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Inland Revenue targets "dividend stripping"

31 August 2018 - By Tori Sullivan

The IRD’s crackdown on what it regards as tax avoidance is encroaching further into areas which have, in the past, been considered normal business practice.

Its latest target is “dividend stripping”, creating a scenario where all forms of corporate restructuring, even those with a clear commercial purpose, could be struck down as tax avoidance.

On 13 March 2018, Inland Revenue issued a Revenue Alert (RA 18/01) Dividend Stripping – some share sales where proceeds are at a high risk of being treated as a dividend for income tax purposes and is investigating several taxpayers who may fall within its ambit.

An illustration of a man running from tax documents

Taxpayers who have had, or will be involved in, a corporate restructure where the sale proceeds are credited to a shareholder current account (even if that can be drawn down only as funds become available) should be concerned. The Revenue Alert warns taxpayers that certain types of corporate restructuring may be subject to the general anti-avoidance provision (s BG 1, Income Tax Act 2007) or constitute a specific dividend stripping arrangement (s GB1, Income Tax Act 2007).

This is the first Revenue Alert issued by Inland Revenue in more than two years (that being RA 15/01 Employee Share Schemes, which related to allegations of tax avoidance in the structure and operation of employer subsidised share schemes for employees) and highlights what it considers to be “a significant and/or emerging tax planning issue that is of concern”.

Like a warning shot, the Alert was a first step in flushing out as many potentially affected taxpayers as possible with the promise of more lenient treatment (ie, any reassessment will apply only to the core tax and not include what can be significant penalties of up to 100% of the underpaid tax).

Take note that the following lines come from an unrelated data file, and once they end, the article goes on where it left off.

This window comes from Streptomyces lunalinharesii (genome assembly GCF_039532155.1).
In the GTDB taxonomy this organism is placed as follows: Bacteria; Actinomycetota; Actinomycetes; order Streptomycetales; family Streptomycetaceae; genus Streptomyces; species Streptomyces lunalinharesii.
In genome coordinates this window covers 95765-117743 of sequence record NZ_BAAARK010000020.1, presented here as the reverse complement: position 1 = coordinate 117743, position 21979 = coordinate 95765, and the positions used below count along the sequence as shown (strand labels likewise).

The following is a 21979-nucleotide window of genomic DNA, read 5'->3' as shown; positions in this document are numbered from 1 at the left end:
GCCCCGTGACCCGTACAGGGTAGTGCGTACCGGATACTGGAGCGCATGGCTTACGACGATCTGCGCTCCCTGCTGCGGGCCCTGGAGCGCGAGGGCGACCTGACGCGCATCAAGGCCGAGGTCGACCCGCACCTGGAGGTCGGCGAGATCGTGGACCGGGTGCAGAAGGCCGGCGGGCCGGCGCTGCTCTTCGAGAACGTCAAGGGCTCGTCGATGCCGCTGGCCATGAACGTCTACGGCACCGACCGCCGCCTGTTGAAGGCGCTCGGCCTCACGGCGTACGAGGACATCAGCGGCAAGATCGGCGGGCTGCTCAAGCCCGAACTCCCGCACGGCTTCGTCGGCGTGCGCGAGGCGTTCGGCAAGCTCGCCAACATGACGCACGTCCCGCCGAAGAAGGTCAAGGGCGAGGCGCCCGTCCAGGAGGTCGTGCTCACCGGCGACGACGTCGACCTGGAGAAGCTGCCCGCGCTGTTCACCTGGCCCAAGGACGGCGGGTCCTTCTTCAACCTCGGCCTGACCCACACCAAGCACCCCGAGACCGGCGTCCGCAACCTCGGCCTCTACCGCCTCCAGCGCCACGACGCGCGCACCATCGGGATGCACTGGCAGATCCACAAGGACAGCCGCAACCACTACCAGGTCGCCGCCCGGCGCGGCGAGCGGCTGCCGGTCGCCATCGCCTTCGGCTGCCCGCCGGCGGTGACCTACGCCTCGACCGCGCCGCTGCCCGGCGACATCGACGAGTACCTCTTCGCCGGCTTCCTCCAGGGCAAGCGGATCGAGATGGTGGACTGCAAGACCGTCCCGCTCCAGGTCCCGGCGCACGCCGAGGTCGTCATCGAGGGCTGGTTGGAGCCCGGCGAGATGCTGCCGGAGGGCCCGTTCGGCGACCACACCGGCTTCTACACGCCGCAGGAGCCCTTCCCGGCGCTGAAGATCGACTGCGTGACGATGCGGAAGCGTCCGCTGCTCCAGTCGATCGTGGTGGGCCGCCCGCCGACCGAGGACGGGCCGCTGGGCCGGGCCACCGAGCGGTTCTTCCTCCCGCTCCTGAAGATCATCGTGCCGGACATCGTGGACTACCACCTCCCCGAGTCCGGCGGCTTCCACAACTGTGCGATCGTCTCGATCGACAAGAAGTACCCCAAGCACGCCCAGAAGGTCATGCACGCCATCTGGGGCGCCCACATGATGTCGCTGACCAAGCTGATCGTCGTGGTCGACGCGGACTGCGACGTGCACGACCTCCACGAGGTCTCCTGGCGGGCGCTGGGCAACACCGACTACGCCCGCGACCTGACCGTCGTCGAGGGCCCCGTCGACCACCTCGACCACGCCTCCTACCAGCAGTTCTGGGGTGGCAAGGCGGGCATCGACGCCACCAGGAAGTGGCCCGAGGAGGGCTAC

The second step is for Inland Revenue to issue “Risk Review” letters to potentially affected taxpayers who have not voluntarily come forward. These taxpayers have a final opportunity to “own up” in return for more lenient treatment. These Risk Review letters are causing considerable distress for clients caught unaware that their business restructure may now be considered tax avoidance.

Once Inland Revenue has disposed of the taxpayers who come forward under steps one and two (either voluntarily or when prodded), the third step is to start aggressively auditing any other taxpayers it suspects have participated in this kind of alleged tax avoidance arrangement. Step three may involve reassessment of core tax and the full imposition of any penalties.

Many taxpayers being caught within Inland Revenue’s new net may have done nothing wrong – and many tax practitioners consider this to be an example of over-reach by Inland Revenue.

Revenue Alert 18/01

The Revenue Alert applies the reasoning of the High Court decision in Beacham v CIR (2014) 26 NZTC 21-111, [2014] NZHC 2839. That case involved an aggressive and entirely uncommercial scheme that even the taxpayer conceded was tax avoidance.

Under that arrangement:

  • The shareholder had an overdrawn current account of $1.1 million (upon which it would normally have to pay tax); while